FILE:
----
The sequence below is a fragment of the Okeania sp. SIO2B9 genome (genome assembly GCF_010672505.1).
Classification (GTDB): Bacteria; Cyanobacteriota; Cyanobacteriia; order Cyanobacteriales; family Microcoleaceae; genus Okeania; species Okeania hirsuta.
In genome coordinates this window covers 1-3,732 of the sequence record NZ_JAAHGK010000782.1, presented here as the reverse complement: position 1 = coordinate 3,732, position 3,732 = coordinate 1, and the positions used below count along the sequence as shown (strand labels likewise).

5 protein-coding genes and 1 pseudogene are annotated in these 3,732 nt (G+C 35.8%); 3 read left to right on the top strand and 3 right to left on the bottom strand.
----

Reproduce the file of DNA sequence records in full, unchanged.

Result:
The sequence below is a fragment of the Okeania sp. SIO2B9 genome (genome assembly GCF_010672505.1).
Classification (GTDB): Bacteria; Cyanobacteriota; Cyanobacteriia; order Cyanobacteriales; family Microcoleaceae; genus Okeania; species Okeania hirsuta.
In genome coordinates this window covers 1-3,732 of the sequence record NZ_JAAHGK010000782.1, presented here as the reverse complement: position 1 = coordinate 3,732, position 3,732 = coordinate 1, and the positions used below count along the sequence as shown (strand labels likewise).

5 protein-coding genes and 1 pseudogene are annotated in these 3,732 nt (G+C 35.8%); 3 read left to right on the top strand and 3 right to left on the bottom strand.